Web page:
The New Demand for Asymmetrical Networks

Oddly enough, though communication networks traditionally have been designed to support symmetrical bandwidth, and though fixed network access providers have tried to increase the return bandwidth performance of their networks, Sprint sees advantages in using an air interface (time division duplex) that can be configured asymmetrically.

Sprint CEO Dan Hesse noted that TDD allows a service provider to allocate maybe three or four times as much bandwidth to the downlink, compared to the uplink. As communication networks become dominated by entertainment content, that makes a big difference, as traffic flows start to look like functional content delivery networks (TV, radio, cable TV, satellite, web browsing).

Though communication networks still require symmetry of bandwidth, the huge proportion of bandwidth demand, not and in the future, will come from content delivery.

And though the outcome of 600 MHz auctions will not be known for some years, if Sprint only keeps pace with its major competitors (AT&T, Verizon, T-Mobile US), it will continue to own much more spectrum than any other mobile service provider.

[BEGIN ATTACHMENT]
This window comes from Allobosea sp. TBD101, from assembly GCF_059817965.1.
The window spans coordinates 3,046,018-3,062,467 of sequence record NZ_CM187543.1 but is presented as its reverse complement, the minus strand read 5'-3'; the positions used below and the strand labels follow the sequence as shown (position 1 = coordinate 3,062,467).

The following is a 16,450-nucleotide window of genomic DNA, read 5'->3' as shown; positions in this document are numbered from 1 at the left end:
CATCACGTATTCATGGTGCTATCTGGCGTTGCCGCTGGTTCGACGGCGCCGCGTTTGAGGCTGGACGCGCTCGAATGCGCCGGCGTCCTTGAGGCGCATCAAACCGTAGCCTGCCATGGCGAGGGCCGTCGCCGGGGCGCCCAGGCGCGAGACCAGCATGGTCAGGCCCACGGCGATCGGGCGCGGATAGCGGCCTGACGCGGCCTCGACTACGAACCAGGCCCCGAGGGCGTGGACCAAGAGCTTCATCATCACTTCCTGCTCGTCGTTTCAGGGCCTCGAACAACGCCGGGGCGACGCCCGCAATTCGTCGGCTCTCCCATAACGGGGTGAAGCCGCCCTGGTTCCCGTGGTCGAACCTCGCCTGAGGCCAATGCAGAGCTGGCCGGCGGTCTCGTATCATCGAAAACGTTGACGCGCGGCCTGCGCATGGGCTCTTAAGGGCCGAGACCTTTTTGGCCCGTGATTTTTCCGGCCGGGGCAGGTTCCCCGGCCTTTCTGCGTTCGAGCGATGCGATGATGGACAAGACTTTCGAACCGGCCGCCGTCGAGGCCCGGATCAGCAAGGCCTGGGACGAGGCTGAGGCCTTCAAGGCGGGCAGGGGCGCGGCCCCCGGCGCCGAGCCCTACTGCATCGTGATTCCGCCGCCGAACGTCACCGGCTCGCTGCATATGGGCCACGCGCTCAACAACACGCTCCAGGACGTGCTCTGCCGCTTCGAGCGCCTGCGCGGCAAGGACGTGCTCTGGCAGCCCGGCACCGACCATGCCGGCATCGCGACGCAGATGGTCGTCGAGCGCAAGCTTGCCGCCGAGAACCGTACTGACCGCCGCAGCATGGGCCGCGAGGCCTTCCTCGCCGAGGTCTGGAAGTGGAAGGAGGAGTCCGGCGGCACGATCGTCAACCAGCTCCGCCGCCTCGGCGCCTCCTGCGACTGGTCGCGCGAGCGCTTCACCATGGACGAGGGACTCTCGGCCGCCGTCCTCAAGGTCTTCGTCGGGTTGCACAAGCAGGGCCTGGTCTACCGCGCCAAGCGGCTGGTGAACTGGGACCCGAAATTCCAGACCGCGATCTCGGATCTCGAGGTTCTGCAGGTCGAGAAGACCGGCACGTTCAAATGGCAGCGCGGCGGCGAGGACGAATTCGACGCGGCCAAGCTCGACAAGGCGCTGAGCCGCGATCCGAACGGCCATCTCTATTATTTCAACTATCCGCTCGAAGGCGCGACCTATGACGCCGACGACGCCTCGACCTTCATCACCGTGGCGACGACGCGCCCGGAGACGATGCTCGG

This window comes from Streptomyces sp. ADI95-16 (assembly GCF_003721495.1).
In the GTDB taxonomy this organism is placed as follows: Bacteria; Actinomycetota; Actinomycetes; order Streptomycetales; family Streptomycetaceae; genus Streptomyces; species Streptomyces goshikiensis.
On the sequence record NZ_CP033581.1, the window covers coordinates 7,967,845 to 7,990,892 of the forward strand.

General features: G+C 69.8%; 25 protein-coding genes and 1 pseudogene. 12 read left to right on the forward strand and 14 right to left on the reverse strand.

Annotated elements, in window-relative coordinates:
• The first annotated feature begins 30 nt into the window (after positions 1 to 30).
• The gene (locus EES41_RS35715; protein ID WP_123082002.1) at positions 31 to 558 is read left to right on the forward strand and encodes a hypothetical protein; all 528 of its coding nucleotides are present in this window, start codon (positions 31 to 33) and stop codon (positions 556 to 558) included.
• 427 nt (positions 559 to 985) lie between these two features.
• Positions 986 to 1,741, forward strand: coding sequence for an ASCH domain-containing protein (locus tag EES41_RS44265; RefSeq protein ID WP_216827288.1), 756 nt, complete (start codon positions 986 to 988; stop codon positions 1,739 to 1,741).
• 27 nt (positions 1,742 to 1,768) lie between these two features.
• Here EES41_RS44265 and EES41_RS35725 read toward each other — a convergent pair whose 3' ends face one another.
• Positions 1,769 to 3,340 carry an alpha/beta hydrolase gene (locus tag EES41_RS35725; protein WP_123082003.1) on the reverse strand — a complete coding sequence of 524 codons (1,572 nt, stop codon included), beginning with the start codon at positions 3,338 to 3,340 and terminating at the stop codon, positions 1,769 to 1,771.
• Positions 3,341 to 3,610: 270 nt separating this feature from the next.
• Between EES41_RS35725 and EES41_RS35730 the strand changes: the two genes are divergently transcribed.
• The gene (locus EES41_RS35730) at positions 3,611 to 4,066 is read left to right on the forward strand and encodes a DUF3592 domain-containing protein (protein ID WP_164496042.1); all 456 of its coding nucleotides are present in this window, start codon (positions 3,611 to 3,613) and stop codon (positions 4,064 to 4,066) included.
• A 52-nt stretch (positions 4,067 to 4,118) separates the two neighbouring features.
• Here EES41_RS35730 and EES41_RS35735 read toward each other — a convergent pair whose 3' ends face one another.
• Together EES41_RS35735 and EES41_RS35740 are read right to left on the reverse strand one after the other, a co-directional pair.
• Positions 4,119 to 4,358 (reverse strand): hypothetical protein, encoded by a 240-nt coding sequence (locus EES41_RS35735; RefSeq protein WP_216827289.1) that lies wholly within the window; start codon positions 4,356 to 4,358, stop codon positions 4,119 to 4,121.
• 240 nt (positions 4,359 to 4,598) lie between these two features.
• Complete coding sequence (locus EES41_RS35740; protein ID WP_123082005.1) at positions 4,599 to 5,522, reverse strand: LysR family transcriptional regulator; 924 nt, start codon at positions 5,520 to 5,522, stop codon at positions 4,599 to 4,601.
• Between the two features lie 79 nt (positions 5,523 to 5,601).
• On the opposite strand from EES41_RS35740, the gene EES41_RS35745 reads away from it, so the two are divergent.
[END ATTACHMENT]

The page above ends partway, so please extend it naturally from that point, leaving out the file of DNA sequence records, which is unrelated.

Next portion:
Sprint says it will be able to support downstream speeds of perhaps 150 to 180 megabits per second at some point, by deploying its spectrum assets across three distinct bands, including spectrum reclaimed from the older 2G and 3G networks.

Sprint’s “Network Vision” project represents “a complete rip and replace of the entire network, all the 3G equipment coming out, every base station, all the backhaul, every switch, and in almost all cases the vendors changed as well,” according to Sprint CEO Dan Hesse, speaking at the UBS global media conference.

The scale of the network transformation project is something Hesse argues no other mobile carrier ever has attempted before, on this scale. But the upside for Sprint is clear enough.
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